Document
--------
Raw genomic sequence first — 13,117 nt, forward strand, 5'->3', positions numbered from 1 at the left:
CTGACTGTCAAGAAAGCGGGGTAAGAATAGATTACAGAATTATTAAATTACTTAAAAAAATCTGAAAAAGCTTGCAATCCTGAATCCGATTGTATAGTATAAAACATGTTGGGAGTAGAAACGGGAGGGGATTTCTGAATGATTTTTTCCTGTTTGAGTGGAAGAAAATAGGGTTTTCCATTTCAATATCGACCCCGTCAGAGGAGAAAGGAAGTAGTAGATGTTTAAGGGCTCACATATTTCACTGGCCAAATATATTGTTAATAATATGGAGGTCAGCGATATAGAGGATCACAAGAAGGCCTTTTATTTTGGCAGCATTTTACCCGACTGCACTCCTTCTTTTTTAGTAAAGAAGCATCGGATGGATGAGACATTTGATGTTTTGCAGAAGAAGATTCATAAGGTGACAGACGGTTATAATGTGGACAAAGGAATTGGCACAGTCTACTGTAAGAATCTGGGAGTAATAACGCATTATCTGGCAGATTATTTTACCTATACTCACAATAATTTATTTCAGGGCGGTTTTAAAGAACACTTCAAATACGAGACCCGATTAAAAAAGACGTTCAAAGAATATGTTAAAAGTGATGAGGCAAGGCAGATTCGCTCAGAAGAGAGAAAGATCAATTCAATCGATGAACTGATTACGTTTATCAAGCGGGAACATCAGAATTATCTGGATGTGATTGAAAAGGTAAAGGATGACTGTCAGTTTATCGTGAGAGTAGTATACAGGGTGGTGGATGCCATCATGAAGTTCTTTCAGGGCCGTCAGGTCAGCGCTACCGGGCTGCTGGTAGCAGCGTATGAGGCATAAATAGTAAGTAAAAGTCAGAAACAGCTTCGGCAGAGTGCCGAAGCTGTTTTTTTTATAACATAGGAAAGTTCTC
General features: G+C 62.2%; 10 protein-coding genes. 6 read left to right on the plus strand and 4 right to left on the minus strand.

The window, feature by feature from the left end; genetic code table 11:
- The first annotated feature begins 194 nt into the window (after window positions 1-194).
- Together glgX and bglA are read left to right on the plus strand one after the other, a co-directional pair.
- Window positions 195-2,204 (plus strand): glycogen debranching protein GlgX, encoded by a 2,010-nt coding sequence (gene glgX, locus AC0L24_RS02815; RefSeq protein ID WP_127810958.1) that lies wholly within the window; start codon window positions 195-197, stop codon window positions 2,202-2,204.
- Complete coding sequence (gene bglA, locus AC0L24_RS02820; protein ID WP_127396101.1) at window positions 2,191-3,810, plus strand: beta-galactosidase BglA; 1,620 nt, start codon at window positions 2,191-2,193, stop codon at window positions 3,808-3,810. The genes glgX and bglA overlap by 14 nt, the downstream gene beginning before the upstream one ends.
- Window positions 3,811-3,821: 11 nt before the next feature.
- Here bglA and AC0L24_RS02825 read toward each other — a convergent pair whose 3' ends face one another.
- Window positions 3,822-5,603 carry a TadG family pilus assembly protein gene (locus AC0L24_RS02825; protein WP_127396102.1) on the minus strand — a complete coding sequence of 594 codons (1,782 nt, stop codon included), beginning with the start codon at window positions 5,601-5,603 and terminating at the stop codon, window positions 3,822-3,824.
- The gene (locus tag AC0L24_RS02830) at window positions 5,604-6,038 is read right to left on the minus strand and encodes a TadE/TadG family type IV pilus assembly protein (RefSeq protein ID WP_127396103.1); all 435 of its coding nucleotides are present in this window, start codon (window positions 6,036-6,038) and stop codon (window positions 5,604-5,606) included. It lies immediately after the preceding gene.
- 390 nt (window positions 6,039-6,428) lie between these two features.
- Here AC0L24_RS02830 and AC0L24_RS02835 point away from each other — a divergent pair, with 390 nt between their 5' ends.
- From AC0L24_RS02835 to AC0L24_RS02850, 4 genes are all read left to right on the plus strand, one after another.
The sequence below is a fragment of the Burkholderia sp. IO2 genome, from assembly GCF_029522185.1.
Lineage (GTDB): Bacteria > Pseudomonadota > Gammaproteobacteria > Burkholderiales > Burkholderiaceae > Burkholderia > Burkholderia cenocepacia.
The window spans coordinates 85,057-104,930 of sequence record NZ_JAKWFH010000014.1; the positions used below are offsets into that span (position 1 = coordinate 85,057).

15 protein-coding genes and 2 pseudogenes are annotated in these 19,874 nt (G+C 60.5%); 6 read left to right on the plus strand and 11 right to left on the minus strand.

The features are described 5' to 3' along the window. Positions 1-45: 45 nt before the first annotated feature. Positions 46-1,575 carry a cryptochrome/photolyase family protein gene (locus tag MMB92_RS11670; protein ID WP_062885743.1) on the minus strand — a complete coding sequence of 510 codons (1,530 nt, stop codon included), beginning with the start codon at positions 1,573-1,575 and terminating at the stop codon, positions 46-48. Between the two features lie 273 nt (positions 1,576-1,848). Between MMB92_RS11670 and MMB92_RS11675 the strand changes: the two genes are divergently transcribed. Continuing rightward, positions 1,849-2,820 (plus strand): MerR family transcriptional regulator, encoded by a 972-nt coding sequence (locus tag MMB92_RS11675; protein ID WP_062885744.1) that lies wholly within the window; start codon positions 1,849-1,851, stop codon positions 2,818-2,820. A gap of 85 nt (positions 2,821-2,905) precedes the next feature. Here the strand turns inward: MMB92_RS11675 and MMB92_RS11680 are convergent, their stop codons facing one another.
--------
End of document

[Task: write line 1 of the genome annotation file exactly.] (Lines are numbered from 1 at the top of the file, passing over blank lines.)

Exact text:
Raw genomic sequence first — 13,117 nt, forward strand, 5'->3', positions numbered from 1 at the left: